Israel is preparing to defend itself at the United Nations’ top court, the International Court of Justice (ICJ) in The Hague, against accusations of genocide in Gaza. This comes as Prime Minister Benjamin Netanyahu publicly rejects calls by some right-wing ministers to permanently occupy the Gaza Strip for the first time.
As Israel’s conflict with Hamas militants continues in Gaza, the ICJ is set to hold two days of hearings in a case initiated by South Africa in December. South Africa claims that the ongoing war violates the 1948 Genocide Convention.
Eylon Levy, an Israeli government spokesperson, stated, “The State of Israel will appear before the International Court of Justice to refute South Africa’s accusations and provide a counterargument. Israel sees these claims as baseless and politically motivated.”
The hearings will focus on South Africa’s request for an emergency order that calls for Israel to suspend its military actions in Gaza while the court, also known as the World Court, examines the merits of the case. This process could potentially take several years.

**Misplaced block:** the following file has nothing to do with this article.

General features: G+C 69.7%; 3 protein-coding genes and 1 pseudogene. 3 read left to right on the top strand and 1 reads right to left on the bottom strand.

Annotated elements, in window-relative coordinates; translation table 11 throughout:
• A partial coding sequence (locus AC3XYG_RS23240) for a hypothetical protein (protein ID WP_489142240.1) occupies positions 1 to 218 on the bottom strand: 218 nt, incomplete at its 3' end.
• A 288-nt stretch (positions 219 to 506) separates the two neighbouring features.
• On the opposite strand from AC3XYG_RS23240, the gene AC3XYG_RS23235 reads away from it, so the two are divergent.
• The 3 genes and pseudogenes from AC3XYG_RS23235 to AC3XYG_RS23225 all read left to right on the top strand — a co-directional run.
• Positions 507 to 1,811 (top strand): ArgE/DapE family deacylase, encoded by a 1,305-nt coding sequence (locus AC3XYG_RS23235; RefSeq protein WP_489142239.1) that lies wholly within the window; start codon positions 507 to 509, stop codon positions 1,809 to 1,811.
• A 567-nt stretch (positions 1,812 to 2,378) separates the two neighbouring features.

Colombia and Brazil expressed their support for South Africa’s position late on Wednesday.
Israel initiated its offensive after Hamas fighters carried out a cross-border attack on October 7, resulting in Israel reporting 1,200 casualties and 240 abductions.
Since then, Israeli forces have caused significant destruction in Gaza, leading to a humanitarian crisis, with nearly all of Gaza’s 2.3 million residents being displaced at least once. The conflict has resulted in more than 23,000 Palestinian casualties.
The United States rejected South Africa’s genocide claims while urging Israel to take greater measures to protect Palestinian civilians. State Department spokesperson Matt Miller stated, “Allegations that Israel is committing genocide are unfounded. Israel has the right to defend itself against Hamas’ terrorist acts. However, it must also adhere to international humanitarian law and actively work to prevent harm to civilians and investigate credible allegations of violations of international humanitarian law.”
On the eve of the hearings, Prime Minister Netanyahu opposed calls from right-wing members of his government, including Finance Minister Bezalel Smotrich and National Security Minister Itamar Ben-Gvir, who advocated for voluntary Palestinian departures from Gaza to make way for Israeli settlements.
Netanyahu clarified his stance, saying, “I want to make a few points absolutely clear: Israel has no intention of permanently occupying Gaza or displacing its civilian population. Israel is fighting against Hamas terrorists, not the Palestinian population, and we are doing so in full compliance with international law.”